USA v. Seberiano Aguilar-Torre
UNPUBLISHED OPINION FILED. [10-10863 Affirmed ] Judge: CDK , Judge: HRD , Judge: JLD Mandate pull date is 04/28/2011 for Appellant Seberiano Aguilar-Torres [10-10863]
Case: 10-10863 Document: 00511437807 Page: 1 Date Filed: 04/07/2011
IN THE UNITED STATES COURT OF APPEALS
United States Court of Appeals
FOR THE FIFTH CIRCUIT
April 7, 2011
Lyle W. Cayce
UNITED STATES OF AMERICA,
Appeal from the United States District Court
for the Northern District of Texas
USDC No. 5:10-CR-14-1
Before KING, DeMOSS, and DENNIS, Circuit Judges.
Seberiano Aguilar-Torres was convicted of one count of illegal reentry into
the United States and was sentenced to serve 60 months in prison and a threeyear term of supervised release. In this appeal, he argues that his sentence,
which was the result of an upward variance, is substantively unreasonable.
Under Aguilar-Torres’s view, his above-guidelines-range-sentence was not
justified because his is not an exceptional case.
Pursuant to 5TH CIR . R. 47.5, the court has determined that this opinion should not
be published and is not precedent except under the limited circumstances set forth in 5TH CIR .
Case: 10-10863 Document: 00511437807 Page: 2 Date Filed: 04/07/2011
This court reviews sentencing decisions for reasonableness and applies the
abuse-of-discretion standard. United States v. Cisneros-Gutierrez, 517 F.3d 751,
764 (5th Cir. 2008). Our review of the record and Aguilar-Torres’s arguments
reveals no abuse of discretion in connection with his sentence.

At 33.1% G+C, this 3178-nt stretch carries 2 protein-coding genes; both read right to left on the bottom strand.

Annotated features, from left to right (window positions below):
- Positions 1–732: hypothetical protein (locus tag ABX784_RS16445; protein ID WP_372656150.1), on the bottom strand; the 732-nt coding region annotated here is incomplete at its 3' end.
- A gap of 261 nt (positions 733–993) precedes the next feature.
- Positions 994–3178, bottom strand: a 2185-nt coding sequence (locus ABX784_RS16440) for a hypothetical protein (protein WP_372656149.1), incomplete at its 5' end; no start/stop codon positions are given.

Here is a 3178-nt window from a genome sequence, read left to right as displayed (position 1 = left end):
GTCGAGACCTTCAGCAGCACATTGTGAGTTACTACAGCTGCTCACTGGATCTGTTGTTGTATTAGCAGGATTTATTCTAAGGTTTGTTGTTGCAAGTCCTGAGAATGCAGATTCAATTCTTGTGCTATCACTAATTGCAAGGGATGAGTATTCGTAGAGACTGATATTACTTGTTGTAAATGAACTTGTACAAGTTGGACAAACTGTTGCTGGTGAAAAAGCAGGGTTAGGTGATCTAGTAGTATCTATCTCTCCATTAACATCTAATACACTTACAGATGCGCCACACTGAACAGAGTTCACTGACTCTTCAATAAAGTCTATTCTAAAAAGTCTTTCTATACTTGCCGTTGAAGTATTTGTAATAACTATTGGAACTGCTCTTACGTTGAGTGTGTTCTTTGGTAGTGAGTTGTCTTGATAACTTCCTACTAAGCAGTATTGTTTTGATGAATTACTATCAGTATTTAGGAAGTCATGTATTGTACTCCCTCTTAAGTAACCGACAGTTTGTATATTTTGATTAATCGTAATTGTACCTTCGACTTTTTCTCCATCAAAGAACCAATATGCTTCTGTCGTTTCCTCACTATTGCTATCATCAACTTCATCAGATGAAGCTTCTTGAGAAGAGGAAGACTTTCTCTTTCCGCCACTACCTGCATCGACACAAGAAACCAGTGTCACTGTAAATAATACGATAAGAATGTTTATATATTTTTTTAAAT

Aguilar-Torres argues that the district court acted improperly by relying
in part on his “stale” convictions to choose a sentence, and he also complains that
these convictions were not serious enough to warrant the variance. He notes
that he received the same sentence applicable to those who have received the 16level increase given under U.S.S.G. § 2L1.2 to defendants with a prior
aggravated felony conviction. Also important in Aguilar-Torres’s view, and
contributing to the argument that his sentence is unduly harsh, is the fact that
not one of his prior convictions involved violence. None of these arguments
shows that his sentence “(1) does not account for a factor that should have
received significant weight, (2) gives significant weight to an irrelevant or
improper factor, or (3) represents a clear error of judgment in balancing the
sentencing factors.” United States v. Smith, 440 F.3d 704, 708 (5th Cir. 2006).
Insofar as Aguilar-Torres contends that the district court gave inadequate
reasons for its choice of sentence, this argument fails. The court’s reasons, tied
to specific facts and particular § 3553(a) factors, were sufficient to justify the
extent of the variance and to satisfy the requirement that the court give reasons
to permit meaningful appellate review. See Rita v. United States, 551 U.S. 338,
357-58 (2007). Finally, the departure, although substantial, does not represent
an abuse of the district court’s vast sentencing discretion when considered in
light of the totality of the circumstances. See Gall v. United States, 552 U.S. 38,
51 (2007); United States v. Brantley, 537 F.3d 347, 349 (5th Cir. 2008).
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